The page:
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Re: pink-haired clade (was "going offlist")



> 1   Family Brown-hair
>          Genus Brown 1
>          Genus Brown 2
>          Genus Brown 3
>          {{Family Pink-hair}}
>          Genus Brown 4
> _a_  Family Pink-hair (very prolific)
>          Genus Pink 1
>          Genus Pink 2
>          Genus Pink 3
>          Genus Pink 4
>          Genus Pink 5
[...]
> You could easily convert the above
> into a phylogenetic classification,

If we leave the sibling analogy and treat the above genera as such, I at
least can't make _one_ phylogenetic classification out of this. Is it
--+-- Brown 1
    | -- ...2
    | -- ...3
    | -- ...4
    `-- Pink-hair

or is it

--+-- Brown 1
    `--+-- ...2
         `--+--+-- ...3
              |     `-- Pink-hair
              `-- ...4

or what is it? If I have understood your {{}} markers, you would regard
Pink-hair as sister group to Brown 3, but where shall I place the others?
The Kinman System only traces back sister-group information down to certain
arbitrary levels, except if there is something in the "coding", which I
haven't understood :-( .

[...]
> Unfortunately phylogenies are
> unsettled and controversial (and will be for a long time),

In certain places. Many phylogenetic hypotheses are quite stable and
unchallenged (holophyly of Amniota, Sauropsida, ...).

> and therefore
> these restraints are useful in checking the serious side-effects of purely
> cladistic classifications.  PhyloCode will relax these restraints.

How, in your opinion? I thought you thought it would make everything even
worse ~:-/ ?


> I believe stable phylogenetic information should be encoded in a somewhat
> constrained classification of formal names

Means you (or whoever classifies) decide what is stable and what is not?
When I look at different Linnean classifications, I see just that confusion
that in your opinion phylogenetic taxonomy brings about. I'd prefer some
more objectivity here... and I really think this can be achieved with
cladistics, if one is careful.

> (maintaining usefulness, and
> providing the continuity of tradition whenever possible),

There are several recommendations and notes in the PhyloCode
(www.ohiou.edu/phylocode), which is a long document (er, draft), but IMHO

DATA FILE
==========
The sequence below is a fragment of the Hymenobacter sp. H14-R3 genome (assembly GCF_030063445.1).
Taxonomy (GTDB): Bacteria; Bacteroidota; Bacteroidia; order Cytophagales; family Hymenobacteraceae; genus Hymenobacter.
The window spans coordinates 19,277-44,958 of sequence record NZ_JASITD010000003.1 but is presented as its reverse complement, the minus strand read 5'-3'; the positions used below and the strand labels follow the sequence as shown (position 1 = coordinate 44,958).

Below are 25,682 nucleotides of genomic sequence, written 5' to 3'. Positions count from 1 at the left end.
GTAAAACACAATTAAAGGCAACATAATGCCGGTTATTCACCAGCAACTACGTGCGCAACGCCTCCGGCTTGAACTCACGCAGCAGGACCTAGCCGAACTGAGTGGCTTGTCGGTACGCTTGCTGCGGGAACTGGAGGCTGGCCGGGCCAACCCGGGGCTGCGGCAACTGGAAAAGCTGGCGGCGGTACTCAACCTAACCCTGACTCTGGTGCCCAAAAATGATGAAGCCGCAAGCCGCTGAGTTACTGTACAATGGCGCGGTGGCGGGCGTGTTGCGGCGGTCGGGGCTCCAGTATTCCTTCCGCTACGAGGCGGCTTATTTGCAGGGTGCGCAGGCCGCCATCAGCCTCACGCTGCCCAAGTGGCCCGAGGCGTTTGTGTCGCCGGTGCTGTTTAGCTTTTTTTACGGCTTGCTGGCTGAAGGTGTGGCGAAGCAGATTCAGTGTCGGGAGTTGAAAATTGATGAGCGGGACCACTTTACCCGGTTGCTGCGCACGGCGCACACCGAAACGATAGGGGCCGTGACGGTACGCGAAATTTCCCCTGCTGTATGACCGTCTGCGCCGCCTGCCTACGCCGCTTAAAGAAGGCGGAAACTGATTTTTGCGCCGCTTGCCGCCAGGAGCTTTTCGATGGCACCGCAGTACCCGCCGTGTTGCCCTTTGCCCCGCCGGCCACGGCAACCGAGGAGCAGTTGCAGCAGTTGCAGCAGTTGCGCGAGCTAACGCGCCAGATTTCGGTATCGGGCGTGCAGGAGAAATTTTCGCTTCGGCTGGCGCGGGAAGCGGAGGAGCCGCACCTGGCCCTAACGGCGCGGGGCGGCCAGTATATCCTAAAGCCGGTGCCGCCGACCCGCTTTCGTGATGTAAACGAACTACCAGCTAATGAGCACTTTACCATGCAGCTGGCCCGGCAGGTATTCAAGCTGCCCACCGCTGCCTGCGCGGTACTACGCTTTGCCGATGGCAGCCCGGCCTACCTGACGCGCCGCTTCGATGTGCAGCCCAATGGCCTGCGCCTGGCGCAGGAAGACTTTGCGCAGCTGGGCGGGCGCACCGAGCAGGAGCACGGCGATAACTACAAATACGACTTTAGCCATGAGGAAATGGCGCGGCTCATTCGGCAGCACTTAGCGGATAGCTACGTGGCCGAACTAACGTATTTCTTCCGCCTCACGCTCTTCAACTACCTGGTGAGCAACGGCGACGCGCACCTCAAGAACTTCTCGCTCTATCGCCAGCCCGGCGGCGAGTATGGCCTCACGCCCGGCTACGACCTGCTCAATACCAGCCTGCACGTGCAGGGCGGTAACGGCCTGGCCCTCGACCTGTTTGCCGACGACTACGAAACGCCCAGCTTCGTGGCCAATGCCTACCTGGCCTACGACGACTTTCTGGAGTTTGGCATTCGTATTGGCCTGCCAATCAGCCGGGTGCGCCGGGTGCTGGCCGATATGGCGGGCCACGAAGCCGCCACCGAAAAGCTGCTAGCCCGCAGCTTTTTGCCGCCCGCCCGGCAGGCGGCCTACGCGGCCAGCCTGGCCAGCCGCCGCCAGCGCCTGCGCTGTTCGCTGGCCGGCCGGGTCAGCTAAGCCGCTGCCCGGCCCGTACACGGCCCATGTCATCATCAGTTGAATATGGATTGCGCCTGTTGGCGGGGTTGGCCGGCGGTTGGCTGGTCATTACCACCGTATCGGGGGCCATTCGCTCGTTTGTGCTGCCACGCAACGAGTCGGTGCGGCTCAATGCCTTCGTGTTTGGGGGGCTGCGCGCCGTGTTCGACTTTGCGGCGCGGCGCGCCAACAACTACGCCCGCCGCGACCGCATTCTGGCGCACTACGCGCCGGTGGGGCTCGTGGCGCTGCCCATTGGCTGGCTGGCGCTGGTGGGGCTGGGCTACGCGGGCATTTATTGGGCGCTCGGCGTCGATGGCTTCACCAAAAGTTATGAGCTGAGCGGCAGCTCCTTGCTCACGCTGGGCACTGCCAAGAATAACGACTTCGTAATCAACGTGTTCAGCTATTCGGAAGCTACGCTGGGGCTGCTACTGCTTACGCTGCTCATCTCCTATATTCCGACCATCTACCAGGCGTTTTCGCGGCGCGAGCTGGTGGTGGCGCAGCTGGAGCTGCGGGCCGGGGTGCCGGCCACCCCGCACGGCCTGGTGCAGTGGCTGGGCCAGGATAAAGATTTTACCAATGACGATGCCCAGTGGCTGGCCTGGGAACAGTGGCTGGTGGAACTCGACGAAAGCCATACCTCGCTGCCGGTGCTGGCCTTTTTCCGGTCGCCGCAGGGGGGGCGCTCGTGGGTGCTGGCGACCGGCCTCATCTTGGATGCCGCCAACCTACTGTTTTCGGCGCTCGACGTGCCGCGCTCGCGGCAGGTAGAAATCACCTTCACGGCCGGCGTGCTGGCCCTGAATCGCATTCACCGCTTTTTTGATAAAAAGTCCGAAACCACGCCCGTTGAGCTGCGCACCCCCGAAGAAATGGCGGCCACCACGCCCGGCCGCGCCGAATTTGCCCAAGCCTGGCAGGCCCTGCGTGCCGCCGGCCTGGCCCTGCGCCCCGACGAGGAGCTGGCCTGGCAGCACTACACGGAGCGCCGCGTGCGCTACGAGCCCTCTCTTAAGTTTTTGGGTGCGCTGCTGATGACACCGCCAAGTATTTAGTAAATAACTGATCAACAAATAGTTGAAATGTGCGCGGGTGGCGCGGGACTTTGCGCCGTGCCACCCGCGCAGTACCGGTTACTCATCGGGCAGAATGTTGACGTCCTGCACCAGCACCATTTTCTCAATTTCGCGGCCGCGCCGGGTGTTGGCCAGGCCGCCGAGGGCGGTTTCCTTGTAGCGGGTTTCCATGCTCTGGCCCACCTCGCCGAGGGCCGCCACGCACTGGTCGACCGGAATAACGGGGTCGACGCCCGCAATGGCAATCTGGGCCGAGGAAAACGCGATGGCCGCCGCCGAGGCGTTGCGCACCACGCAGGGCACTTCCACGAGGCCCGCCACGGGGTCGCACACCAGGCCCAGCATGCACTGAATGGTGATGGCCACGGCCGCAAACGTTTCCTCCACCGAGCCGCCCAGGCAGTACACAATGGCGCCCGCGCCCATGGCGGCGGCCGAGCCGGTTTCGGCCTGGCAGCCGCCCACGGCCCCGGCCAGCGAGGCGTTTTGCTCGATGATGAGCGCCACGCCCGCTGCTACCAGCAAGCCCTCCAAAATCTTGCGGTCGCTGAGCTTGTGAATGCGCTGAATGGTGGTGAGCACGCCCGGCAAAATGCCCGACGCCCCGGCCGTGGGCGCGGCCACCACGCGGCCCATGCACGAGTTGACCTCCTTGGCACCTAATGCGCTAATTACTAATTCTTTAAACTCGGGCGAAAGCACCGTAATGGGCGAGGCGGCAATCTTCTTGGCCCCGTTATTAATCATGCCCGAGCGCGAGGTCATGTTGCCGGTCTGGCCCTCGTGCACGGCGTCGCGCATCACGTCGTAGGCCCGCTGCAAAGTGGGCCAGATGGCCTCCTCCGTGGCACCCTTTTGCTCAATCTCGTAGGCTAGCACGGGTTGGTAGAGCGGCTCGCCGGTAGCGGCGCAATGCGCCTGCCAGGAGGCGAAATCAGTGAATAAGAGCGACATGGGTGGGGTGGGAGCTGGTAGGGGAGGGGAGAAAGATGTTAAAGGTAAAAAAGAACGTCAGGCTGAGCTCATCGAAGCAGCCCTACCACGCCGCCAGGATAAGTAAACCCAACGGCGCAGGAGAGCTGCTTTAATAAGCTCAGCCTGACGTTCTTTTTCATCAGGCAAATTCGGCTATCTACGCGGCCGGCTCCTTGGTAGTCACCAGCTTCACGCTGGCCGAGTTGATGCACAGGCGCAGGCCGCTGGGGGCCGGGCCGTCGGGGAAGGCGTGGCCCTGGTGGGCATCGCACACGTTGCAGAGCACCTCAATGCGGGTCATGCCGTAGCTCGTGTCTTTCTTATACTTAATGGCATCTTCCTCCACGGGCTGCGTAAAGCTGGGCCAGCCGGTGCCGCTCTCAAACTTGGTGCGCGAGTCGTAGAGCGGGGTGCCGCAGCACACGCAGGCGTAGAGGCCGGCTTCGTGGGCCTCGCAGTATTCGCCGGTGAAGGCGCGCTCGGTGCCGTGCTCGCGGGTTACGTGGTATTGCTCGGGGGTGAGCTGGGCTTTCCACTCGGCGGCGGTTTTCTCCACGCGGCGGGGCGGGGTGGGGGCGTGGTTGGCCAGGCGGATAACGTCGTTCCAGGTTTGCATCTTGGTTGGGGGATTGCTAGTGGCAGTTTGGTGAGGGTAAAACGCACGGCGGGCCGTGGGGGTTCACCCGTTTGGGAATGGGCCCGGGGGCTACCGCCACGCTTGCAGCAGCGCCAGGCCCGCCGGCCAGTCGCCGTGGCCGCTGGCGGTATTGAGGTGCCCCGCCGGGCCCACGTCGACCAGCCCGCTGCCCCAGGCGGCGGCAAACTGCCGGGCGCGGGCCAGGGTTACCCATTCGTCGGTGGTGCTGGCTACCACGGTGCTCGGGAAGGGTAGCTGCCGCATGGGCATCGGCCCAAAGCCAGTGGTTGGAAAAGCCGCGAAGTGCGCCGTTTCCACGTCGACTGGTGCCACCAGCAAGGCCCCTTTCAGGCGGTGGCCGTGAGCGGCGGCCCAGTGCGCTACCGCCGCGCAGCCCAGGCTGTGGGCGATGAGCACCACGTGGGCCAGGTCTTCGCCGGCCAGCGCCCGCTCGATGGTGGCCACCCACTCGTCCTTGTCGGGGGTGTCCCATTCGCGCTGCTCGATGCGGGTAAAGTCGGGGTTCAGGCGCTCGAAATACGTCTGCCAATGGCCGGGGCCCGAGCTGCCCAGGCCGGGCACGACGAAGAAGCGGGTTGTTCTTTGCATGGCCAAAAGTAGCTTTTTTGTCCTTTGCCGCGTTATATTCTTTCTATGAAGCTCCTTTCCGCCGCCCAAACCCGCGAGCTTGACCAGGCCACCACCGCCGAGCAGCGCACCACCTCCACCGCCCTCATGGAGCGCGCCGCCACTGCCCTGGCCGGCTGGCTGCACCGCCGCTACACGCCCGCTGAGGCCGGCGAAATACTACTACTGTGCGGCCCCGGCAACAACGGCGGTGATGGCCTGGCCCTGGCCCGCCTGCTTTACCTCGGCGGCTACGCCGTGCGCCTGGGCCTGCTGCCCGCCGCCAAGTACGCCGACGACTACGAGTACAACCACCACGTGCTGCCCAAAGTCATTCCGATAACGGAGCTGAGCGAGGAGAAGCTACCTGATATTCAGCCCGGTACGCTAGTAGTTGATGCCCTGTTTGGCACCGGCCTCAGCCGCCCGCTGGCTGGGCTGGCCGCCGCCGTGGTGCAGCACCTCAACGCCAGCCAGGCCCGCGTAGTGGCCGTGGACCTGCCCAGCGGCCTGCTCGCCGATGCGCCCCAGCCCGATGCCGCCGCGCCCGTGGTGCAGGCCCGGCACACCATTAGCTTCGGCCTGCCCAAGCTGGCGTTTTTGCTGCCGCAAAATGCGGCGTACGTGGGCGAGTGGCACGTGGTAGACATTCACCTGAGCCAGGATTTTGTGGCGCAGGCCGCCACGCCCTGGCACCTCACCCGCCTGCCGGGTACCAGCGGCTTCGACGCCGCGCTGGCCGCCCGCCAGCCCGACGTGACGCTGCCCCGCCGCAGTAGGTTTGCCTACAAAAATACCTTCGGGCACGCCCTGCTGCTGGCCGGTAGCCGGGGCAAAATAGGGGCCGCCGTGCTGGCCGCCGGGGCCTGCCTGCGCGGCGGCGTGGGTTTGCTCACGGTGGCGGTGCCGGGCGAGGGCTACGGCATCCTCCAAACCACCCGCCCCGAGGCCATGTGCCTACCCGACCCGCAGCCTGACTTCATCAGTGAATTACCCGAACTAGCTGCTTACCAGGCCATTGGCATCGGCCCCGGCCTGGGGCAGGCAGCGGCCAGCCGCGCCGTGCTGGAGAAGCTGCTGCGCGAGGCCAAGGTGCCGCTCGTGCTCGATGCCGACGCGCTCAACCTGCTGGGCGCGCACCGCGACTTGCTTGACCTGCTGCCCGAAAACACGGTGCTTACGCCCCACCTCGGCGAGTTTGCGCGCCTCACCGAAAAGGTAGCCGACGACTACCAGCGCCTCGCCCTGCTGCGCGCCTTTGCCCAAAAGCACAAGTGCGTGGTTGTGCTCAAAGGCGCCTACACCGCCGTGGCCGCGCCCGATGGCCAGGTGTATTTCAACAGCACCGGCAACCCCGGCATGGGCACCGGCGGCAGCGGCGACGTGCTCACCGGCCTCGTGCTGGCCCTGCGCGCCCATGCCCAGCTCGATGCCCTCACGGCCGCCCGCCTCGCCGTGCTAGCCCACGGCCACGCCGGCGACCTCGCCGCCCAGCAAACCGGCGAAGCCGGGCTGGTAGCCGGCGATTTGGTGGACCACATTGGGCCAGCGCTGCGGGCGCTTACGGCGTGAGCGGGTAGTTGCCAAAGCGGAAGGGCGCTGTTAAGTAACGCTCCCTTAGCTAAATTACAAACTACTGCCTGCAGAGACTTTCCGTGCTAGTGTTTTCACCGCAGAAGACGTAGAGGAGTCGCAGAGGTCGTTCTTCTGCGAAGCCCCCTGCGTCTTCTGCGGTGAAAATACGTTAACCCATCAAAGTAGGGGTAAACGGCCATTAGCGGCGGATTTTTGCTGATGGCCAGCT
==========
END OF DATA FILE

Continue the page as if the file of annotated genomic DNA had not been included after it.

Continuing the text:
many people should really read it. It seems that Benton, whose article about
the PhyloCode you mention below, hasn't read some.

>      And as much as cladists hate the idea, a small percentage of formal
> taxa must be paraphyletic (semi-paraphyletic in my system, so the sister
> group information is not lost).  We can quibble how many is optimal, but
> taking it to zero is far too costly.

Well, there MUST be paraphyletic _species_, but species aren't clades,
according to the PhyloCode (Preamble, Preface or somewhere else at the
beginning).

> Mike Keesey has noted that informal
> paraphyletic groups are allowed in the phylogenetic system, but the
> side-effects of pure cladism are too high to justify excluding formal
> paraphyletic groups altogether (and that is where cladists and
eclecticists
> clash most forcefully).  The price is too high and only gets higher with
> time.  Cladists either ignore these "costs" or claim they will go back
down
> in time, but I see it as overexuberant optimism and not realistic (and not
> surprisingly, cladists think the same thing about my approach).

A statement-against-statement situation... :-( As I think I know cladists'
positions on this well enough, could you be more specific, preferably with
some examples? :-)

>      Anyway, as Benton has noted, PhyloCode (and its relative lack of
> constraint) will lead to chaos in nomenclature (that will probably make
> today's mess look like a picnic).  I understand what PhyloCode hopes to
> accomplish, but believe those hopes are built on unstable ground.  Sorry
for
> breaking my New Year's Resolution concerning PhyloCode, but a lot of us
see
> a nomenclatural disaster in the making.
>                   ------Ken Kinman
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